Carol Robbins: Moraga (2012)
While the harp is often pigeonholed as an instrument that belongs in the confines of classical music, artists like Carol Robbins, Zeena Parkins and Edmar Castaneda are helping to change public perception about this topic. Castaneda has created rhythmically engaging music that's high on excitement, and Parkins is constantly breaking barriers by invading every area, from edgy, alternative rock to avant-garde jazz, with her harp in hand(s); but Robbins is the one that found a way to manipulate the instrument's classical nature to be used for jazz purposes.
While her harp has provided color behind jazz vocalists Cynthia Felton and Jackie Ryan, and well-known singers in other orbits, like Patti LaBelle and Boz Scaggs, her most notable work to date has been with pianist Billy Childs's Jazz Chamber Ensemble. This group takes a cinematic and visceral stance on sound, as it paints music that resides at the crossroads of jazz and classical music, and Robbins' harp has been one of the key ingredients in its winning formula.
Light textures and interwoven ideals often come to the surface in that group's work and, while Childs certainly had an influence on Robbins, she finds her own sound on this album. Morbid melodies ("Three Rings"), John Coltrane-like burners ("Straight Away") and music that that awakens in a collective rubato mist, eventually taking shape around Darek Oles' firm and driving bass, show Robbins' to be a well-rounded composer, but the variety doesn't stop there. Robbins brings beauty into focus with some Cole Porter ("Every Time We Say Goodbye"), doles out some luxuriant and light-handed bossa nova in a duo setting with guitarist Larry Koonse (Antonio Carlos Jobim's "Caminhos Cruzados") and delivers a haunting rendition of a Nino Rota number that sounds like a cross between music box melodies, "Hedwig's Theme" and "Nature Boy."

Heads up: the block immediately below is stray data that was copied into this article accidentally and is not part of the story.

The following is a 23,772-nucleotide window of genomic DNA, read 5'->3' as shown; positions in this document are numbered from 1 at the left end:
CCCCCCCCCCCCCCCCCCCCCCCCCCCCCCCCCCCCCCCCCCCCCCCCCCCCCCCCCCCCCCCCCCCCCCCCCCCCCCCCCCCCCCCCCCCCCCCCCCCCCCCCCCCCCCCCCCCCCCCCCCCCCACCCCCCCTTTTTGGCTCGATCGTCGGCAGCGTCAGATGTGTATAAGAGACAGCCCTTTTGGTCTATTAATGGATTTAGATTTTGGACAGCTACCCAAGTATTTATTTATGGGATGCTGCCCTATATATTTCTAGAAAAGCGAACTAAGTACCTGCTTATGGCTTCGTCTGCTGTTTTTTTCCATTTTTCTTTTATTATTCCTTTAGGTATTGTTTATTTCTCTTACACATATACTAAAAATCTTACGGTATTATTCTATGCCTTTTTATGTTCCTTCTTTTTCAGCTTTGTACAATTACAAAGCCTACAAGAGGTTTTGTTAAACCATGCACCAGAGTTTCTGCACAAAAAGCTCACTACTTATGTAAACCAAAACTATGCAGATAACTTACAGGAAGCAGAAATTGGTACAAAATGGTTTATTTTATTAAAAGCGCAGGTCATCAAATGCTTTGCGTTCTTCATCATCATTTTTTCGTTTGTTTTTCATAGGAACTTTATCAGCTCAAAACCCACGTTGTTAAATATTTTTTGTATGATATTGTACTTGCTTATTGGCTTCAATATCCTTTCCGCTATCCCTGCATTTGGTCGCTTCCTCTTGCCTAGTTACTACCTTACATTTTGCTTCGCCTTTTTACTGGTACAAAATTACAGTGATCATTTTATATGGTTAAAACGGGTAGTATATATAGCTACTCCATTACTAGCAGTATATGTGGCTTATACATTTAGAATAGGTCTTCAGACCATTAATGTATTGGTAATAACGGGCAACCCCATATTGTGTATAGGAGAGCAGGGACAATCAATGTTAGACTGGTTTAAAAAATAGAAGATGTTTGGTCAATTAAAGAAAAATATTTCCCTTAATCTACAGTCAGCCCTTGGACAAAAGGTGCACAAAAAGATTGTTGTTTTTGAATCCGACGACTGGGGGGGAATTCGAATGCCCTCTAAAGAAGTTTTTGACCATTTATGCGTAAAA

While Robbins hands out the refined work and dramatic flourishes expected of her ilk, her ability to give the harp a guitar-like sound broadens the possibilities in this music. She can comp with grace and deliver clean-toned single note lines when the music calls for it, but when Koonse's guitar is also at play or the situation demands more restraint she knows how to recede from the foreground and blend into the scenery.
Robbins should be applauded for creating a meaningful program of music that showcases her work as a composer and performer, while also highlighting the ever-expanding role of the harp in jazz; Moraga is a real musical treat.
Track Listing: Moraga; The Sand Rover; Three Rings; Dolore; EveryTime We Say Goodbye; Hope In The Face Of Despair; Straight Away; Caminhos Cruzados; Rotadendron.
Personnel: Carol Robbins: harp; Billy Childs: piano; Gary Meek: saxophone, clarinet; Larry Koonse: guitar; Darek Oles: bass; Gary Novak: drums.
Record Label: Jazzcats